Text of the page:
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Xexex arcade flyer.jpg
Arcade flyer
Publisher(s)Konami Edit this on Wikidata
Composer(s)Motoaki Furukawa
Satoko Miyawaki
Akiko Hashimoto
Genre(s)Scrolling shooter
Mode(s)Single player, Multiplayer

Xexex (ゼクセクス, Zekusekusu) is a 1991 side-scrolling shoot 'em up arcade game by Konami. It draws on Irem's R-Type and Konami's other shoot 'em up Gradius, while adding the tentacle mechanics of Irem's other shoot 'em up XMultiply. It did not see a home port until 2007, when it was included in the compilation Salamander Portable, released only in Japan for the PlayStation Portable.


The gameplay is similar to R-Type and X-Multiply. The player's ship, the Flintlock, has a detachable orb attachment called the Flint, which behaves similar to R-Type's Force Device. Powerups can be obtained in the Japanese version to increase the Flint's power, movement speed, change the main weapon, or even give the player an extra life.

There are different gameplay mechanics between the original Japanese release and the overseas releases. The overseas versions introduce a variety of changes, with the most notable being the removal of all but one upgradable weapon. The enemy patterns are also changed slightly.

  • In the Japanese version, the player starts with the Proton Laser, a thin stream of weak bullets. Defeating certain enemies will drop other weapons. The name of the current weapon is displayed at the bottom of the screen.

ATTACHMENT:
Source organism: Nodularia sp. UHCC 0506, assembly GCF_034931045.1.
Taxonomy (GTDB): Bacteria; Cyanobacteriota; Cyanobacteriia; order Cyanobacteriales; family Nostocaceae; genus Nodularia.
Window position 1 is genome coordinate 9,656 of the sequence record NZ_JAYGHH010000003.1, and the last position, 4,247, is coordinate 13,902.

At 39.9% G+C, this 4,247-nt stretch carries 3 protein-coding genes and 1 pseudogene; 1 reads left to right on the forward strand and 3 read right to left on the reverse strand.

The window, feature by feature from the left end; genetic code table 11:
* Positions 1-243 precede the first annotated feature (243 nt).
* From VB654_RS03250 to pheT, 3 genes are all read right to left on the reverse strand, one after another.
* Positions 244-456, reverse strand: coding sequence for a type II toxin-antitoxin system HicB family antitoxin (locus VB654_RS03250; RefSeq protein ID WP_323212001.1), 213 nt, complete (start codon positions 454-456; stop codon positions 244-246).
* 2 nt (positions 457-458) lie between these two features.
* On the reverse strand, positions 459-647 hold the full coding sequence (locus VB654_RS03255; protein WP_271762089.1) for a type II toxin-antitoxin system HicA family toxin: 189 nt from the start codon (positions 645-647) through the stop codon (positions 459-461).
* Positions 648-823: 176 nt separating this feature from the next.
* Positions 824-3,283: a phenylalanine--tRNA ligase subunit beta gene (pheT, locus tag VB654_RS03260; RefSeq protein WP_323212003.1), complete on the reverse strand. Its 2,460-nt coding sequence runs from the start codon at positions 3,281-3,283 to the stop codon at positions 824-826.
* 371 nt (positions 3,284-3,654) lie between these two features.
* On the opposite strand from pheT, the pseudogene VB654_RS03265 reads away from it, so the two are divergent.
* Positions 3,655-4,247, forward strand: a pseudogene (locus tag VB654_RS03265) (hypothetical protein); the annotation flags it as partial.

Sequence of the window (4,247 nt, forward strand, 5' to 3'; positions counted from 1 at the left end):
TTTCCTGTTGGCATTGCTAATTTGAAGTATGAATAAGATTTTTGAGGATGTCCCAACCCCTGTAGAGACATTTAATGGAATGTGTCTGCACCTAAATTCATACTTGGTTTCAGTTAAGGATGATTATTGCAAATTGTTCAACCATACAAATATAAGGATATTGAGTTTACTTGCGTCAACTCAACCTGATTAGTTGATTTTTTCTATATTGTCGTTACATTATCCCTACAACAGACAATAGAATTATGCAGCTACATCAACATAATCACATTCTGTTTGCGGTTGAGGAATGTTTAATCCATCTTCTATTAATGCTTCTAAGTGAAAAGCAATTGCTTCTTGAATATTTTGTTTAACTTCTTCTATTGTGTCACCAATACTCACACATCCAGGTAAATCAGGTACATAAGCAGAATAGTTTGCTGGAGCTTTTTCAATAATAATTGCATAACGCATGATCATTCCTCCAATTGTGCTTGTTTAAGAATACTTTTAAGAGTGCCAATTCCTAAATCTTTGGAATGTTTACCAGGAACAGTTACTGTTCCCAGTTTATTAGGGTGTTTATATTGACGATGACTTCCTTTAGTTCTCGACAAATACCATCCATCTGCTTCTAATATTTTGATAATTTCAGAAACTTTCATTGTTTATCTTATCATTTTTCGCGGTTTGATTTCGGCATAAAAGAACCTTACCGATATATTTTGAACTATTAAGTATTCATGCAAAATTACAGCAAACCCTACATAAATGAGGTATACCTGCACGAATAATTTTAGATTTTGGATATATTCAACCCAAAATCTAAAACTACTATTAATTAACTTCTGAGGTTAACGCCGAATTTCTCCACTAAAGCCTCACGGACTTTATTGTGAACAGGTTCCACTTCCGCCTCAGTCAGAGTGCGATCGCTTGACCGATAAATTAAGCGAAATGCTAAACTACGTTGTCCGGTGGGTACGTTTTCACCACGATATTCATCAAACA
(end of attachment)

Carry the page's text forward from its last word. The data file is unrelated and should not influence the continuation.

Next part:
• In the overseas versions, the only available weapon is the Proton Laser; picking up power-ups increases the spread of the weapon. Missiles are a secondary weapon.


In the game, players pilot a ship called the Flintlock in order to save a blue haired princess named Irene of the planet E-Square from an evil lord named Klaus. Each stage is punctuated with a cutscene of the princess crying for help.

Reception and legacy[edit]

As the 1992 Gamest Awards, Xexex was awarded Best Graphics (beating Virtua Racing) and Best VGM (beating Metal Black). Xexex was also nominated for Game of the Year (ranked 4th), Best Shooter (ranked 2nd), and Best Direction (ranked 6th), but lost to Street Fighter II′: Champion Edition, Sonic Wings, and Art of Fighting, respectively.[2]

Konami released four Yu-Gi-Oh! Trading Card Game cards, Flint, Flint Lock, Flint Attack (Flint Missile) and King of Destruction - Xexex, as a reference to this game.


  1. ^ "AC Release Date". Retrieved 2014-03-05.
  2. ^ Gamest, The Best Game 2: Gamest Mook, Vol. 112, pages 6-26

External links[edit]